Saturday, May 15, 2010

Moving Day

Hey everyone!
Just a quick note; after having several issue with Blogger, I've moved the blog on over to WordPress. It's still a work in progress, but I hope that you'll all join me at my new home. Please update your readers and links, and come on over to


Sunday, May 2, 2010

Race for Hope 5K, and whatever happened to C25K?

There are very few things in my life that I need answers to. I know why I gained so much weight, why I've had problems with school and social relationships, and what I need(ed) to do to right some wrongs I've done to myself and others. I've had one nagging question since I was a little kid, and I've never gotten an answer.

"Why do I have Epilepsy???"

I don't know if I've ever mentioned it before on the blog, but I've suffered from had Primary Generalized Absence Seizures for almost 19 years, and it's greatly affected my life. I have memory, coordination and balance issues, and I've had to give up a lot of activities I loved, like video games, some concerts and clubs, skiing and gymnastics. Like 67% of all epileptics, I've also had the co-syndrome of depression and, for me, it's been the biggest challenge. 70% of all kids with PGA seizures outgrow them, and I did at 12. However, when I was 18, it reared its little head again, and I became one of the few adults with childhood epilepsy. I don't like to be called a victim or a sufferer, because it could always be much worse. I've lived on my own, have no brain damage and having been seizure-free for 9 years, I can drive a car. I'm on medications that have few side effects, and my last brain scan three years ago showed a normal brain.

If I'm okay, then why am I talking about it now?

Because with all I know about PGA, the one thing I don't know is why.
It's idiopathic, meaning there aren't known causes in every case, but can be hereditary. I'm the only one in the family as far back as four generations that I could trace with epilepsy, so it's a really frustrating answer, and without further research and education by the scientific community, I'll never know. One way to raise money for research is to participate in fundraisers, so when I heard that the Epilepsy Foundation of Cincinnati was coming to Huntington to start the Race for Hope 5K on May 1st, I knew I needed to sign up. I ended up deciding to walk instead of run, thinking about how much easier it would be.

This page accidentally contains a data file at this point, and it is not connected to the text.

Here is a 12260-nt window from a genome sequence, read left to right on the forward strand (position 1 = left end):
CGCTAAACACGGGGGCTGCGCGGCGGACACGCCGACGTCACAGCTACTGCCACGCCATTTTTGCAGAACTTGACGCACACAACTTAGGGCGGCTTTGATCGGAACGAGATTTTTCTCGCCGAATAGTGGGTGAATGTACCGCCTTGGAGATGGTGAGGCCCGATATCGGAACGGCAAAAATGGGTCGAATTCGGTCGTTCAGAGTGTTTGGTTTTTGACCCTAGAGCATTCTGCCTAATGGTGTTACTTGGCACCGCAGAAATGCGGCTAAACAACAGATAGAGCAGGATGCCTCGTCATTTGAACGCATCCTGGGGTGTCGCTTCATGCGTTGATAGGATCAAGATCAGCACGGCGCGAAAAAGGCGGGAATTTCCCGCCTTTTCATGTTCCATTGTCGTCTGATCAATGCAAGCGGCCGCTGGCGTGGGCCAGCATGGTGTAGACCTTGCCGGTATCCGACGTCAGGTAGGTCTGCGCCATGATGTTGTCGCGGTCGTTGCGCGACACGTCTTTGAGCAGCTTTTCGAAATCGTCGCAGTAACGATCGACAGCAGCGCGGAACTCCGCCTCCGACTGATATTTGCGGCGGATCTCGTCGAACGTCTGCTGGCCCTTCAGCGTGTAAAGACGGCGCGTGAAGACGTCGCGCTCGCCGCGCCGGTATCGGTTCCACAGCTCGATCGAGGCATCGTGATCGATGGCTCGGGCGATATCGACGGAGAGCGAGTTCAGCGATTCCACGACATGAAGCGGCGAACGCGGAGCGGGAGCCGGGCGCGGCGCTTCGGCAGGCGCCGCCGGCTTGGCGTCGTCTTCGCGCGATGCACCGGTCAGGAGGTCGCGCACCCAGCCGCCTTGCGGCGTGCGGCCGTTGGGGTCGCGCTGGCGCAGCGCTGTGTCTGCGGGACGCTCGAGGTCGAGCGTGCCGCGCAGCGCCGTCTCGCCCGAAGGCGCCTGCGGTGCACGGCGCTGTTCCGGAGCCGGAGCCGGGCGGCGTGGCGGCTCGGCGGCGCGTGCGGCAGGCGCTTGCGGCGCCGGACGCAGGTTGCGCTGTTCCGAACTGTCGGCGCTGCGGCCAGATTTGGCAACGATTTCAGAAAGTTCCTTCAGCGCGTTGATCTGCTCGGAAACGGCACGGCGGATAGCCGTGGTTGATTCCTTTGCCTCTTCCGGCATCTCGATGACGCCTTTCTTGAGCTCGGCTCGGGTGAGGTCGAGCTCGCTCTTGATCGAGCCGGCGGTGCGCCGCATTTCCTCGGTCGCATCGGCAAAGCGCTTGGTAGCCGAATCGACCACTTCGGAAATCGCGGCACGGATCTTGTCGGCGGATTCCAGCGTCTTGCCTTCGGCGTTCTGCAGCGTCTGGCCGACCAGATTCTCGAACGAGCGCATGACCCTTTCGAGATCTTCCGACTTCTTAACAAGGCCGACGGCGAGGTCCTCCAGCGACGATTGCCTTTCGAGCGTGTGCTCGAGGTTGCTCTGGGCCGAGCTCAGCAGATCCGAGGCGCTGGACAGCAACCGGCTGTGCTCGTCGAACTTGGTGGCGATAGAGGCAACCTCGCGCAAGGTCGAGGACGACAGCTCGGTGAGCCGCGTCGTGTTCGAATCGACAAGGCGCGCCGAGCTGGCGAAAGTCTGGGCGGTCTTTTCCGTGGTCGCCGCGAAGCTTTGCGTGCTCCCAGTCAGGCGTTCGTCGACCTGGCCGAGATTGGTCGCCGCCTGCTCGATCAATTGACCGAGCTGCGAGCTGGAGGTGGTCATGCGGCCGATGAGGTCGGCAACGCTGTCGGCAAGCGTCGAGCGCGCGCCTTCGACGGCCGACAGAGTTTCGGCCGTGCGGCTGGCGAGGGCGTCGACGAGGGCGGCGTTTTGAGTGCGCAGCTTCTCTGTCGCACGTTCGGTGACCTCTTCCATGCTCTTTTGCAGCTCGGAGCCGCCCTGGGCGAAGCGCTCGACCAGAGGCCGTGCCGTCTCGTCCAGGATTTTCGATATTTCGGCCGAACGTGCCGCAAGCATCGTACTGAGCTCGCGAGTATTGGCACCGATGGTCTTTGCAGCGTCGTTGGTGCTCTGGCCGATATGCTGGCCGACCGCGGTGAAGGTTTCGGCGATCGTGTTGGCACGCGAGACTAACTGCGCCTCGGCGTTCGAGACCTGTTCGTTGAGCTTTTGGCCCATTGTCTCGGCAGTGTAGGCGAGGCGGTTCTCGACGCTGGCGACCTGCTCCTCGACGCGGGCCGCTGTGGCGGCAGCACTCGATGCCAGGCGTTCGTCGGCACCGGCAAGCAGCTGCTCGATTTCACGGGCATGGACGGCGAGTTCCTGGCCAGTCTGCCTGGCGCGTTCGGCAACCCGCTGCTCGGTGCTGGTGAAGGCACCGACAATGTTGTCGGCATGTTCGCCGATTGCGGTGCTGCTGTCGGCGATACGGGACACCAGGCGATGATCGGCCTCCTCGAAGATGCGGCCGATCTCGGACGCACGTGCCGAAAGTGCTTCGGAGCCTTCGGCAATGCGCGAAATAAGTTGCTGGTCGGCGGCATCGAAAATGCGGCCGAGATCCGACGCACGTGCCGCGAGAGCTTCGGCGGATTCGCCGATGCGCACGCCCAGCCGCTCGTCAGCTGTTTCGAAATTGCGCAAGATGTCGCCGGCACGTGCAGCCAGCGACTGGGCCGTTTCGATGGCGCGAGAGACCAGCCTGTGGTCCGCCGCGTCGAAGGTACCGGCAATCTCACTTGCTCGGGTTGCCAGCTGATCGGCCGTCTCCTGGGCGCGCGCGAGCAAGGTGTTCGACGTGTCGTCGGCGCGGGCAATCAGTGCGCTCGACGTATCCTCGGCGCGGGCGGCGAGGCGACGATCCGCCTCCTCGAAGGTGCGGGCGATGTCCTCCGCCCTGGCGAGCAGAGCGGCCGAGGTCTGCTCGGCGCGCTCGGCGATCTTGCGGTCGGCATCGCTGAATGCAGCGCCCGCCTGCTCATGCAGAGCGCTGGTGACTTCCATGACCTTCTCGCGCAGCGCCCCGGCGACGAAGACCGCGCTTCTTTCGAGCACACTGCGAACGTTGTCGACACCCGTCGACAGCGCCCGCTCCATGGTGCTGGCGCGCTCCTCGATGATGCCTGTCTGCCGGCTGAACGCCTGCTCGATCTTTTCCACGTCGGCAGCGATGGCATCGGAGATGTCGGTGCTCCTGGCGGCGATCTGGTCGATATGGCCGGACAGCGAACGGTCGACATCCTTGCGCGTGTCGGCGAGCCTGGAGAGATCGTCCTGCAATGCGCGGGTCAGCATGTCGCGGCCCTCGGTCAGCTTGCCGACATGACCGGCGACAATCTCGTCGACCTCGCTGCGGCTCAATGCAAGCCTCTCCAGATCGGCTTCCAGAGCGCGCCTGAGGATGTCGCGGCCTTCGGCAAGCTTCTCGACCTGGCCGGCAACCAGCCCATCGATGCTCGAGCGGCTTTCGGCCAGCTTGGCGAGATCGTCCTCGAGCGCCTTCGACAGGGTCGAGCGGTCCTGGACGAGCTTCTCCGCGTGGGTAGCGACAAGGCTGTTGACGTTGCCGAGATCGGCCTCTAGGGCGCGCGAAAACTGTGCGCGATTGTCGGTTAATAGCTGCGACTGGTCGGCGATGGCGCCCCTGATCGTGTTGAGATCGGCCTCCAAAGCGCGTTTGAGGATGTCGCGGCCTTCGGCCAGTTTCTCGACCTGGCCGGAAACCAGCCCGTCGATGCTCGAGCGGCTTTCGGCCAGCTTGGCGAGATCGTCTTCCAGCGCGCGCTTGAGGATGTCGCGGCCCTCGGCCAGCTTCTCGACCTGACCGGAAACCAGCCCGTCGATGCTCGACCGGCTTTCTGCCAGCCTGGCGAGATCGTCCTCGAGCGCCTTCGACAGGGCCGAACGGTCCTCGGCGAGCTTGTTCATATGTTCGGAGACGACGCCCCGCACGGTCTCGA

There was nothing easy about it.
5k is about 3.1 miles, which sounds like nothing, right? It sounded so simple, and every time E would bring it up, I'd brush it off. Never mind that last January, I couldn't walk a half mile without stopping 2 or 3 times. Never mind that I hadn't been to the gym in the last week. Whatever, it's just a 5k. Before the race, I gave myself 2 requirements: finish in 60 minutes, and don't finish last. I didn't want to be the one everyone was waiting on or the one that got left behind. I never once took a moment and patted myself on the back for signing up, showing up or doing my best, and I should have.

When the walk started, I power-walked for a little bit, but literally two minutes in, my shins were on fire. Right away, I freaked out, and knew I wouldn't make it. The walk became more about making it to the next volunteer than leaving folks in the dust, and somewhere along the way it became more about the hope than about the race. I realized that I've wasted so much time beating myself up over all the things that I can't do that I've never given a thought to all that I can and that so many people can't, including walking. I walked for the me's that I have been, am and want to be. I walked by a funeral and walked on for the someone in the hearse that couldn't. I walked by Marshall University, and walked on for the people who thought I'd never make it there and those that did. I walked by my bank, our favorite restaurants and city hall. I didn't stop walking, not even once, not even for a second. I stopped checking the time, my heart rate and the calories burned, because in the moment, they just didn't matter. At some point, I snapped out of my internal dialogues, and realized that I was almost there. I'm not ashamed to say that I cried as I got closer and closer, and it was so amazingly cathartic. I could feel the pressure, pain and anger slip away, and what was left was just me. I crossed the finish line exhausted and calm, and met up with E, who was waiting for me.